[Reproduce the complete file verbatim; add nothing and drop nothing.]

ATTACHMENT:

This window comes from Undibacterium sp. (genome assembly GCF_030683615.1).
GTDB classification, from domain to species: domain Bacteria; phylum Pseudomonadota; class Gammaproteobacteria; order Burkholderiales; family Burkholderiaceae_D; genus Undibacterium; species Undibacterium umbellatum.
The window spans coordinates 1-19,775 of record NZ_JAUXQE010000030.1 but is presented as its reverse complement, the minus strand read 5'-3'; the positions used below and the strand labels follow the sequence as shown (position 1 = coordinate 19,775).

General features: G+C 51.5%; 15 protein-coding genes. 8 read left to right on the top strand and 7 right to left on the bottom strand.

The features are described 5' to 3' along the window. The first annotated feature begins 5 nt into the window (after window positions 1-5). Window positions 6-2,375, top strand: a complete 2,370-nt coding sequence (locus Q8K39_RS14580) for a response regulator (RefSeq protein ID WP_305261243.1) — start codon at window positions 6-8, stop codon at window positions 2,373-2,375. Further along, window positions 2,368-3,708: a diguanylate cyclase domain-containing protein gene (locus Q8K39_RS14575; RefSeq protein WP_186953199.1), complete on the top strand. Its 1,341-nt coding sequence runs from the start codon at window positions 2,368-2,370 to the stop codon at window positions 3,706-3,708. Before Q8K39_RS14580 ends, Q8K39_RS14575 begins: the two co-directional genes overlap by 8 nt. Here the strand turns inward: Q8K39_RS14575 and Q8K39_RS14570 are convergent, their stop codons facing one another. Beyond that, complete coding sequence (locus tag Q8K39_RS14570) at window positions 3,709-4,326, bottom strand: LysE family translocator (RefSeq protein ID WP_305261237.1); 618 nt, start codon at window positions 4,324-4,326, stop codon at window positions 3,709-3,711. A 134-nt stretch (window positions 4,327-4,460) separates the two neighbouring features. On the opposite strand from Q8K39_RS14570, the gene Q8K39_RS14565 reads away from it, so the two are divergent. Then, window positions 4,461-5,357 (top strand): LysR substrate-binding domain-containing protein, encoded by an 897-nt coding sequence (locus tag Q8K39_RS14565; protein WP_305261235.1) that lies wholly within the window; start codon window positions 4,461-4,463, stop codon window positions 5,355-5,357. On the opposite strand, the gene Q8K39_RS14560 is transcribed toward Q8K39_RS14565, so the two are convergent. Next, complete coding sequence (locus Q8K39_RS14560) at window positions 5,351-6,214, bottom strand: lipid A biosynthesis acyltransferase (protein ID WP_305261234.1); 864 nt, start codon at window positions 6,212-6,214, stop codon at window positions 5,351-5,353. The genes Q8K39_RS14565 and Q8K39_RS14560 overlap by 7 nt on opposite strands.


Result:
This window comes from Undibacterium sp. (genome assembly GCF_030683615.1).
GTDB classification, from domain to species: domain Bacteria; phylum Pseudomonadota; class Gammaproteobacteria; order Burkholderiales; family Burkholderiaceae_D; genus Undibacterium; species Undibacterium umbellatum.
The window spans coordinates 1-19,775 of record NZ_JAUXQE010000030.1 but is presented as its reverse complement, the minus strand read 5'-3'; the positions used below and the strand labels follow the sequence as shown (position 1 = coordinate 19,775).

General features: G+C 51.5%; 15 protein-coding genes. 8 read left to right on the top strand and 7 right to left on the bottom strand.

The features are described 5' to 3' along the window. The first annotated feature begins 5 nt into the window (after window positions 1-5). Window positions 6-2,375, top strand: a complete 2,370-nt coding sequence (locus Q8K39_RS14580) for a response regulator (RefSeq protein ID WP_305261243.1) — start codon at window positions 6-8, stop codon at window positions 2,373-2,375. Further along, window positions 2,368-3,708: a diguanylate cyclase domain-containing protein gene (locus Q8K39_RS14575; RefSeq protein WP_186953199.1), complete on the top strand. Its 1,341-nt coding sequence runs from the start codon at window positions 2,368-2,370 to the stop codon at window positions 3,706-3,708. Before Q8K39_RS14580 ends, Q8K39_RS14575 begins: the two co-directional genes overlap by 8 nt. Here the strand turns inward: Q8K39_RS14575 and Q8K39_RS14570 are convergent, their stop codons facing one another. Beyond that, complete coding sequence (locus tag Q8K39_RS14570) at window positions 3,709-4,326, bottom strand: LysE family translocator (RefSeq protein ID WP_305261237.1); 618 nt, start codon at window positions 4,324-4,326, stop codon at window positions 3,709-3,711. A 134-nt stretch (window positions 4,327-4,460) separates the two neighbouring features. On the opposite strand from Q8K39_RS14570, the gene Q8K39_RS14565 reads away from it, so the two are divergent. Then, window positions 4,461-5,357 (top strand): LysR substrate-binding domain-containing protein, encoded by an 897-nt coding sequence (locus tag Q8K39_RS14565; protein WP_305261235.1) that lies wholly within the window; start codon window positions 4,461-4,463, stop codon window positions 5,355-5,357. On the opposite strand, the gene Q8K39_RS14560 is transcribed toward Q8K39_RS14565, so the two are convergent. Next, complete coding sequence (locus Q8K39_RS14560) at window positions 5,351-6,214, bottom strand: lipid A biosynthesis acyltransferase (protein ID WP_305261234.1); 864 nt, start codon at window positions 6,212-6,214, stop codon at window positions 5,351-5,353. The genes Q8K39_RS14565 and Q8K39_RS14560 overlap by 7 nt on opposite strands.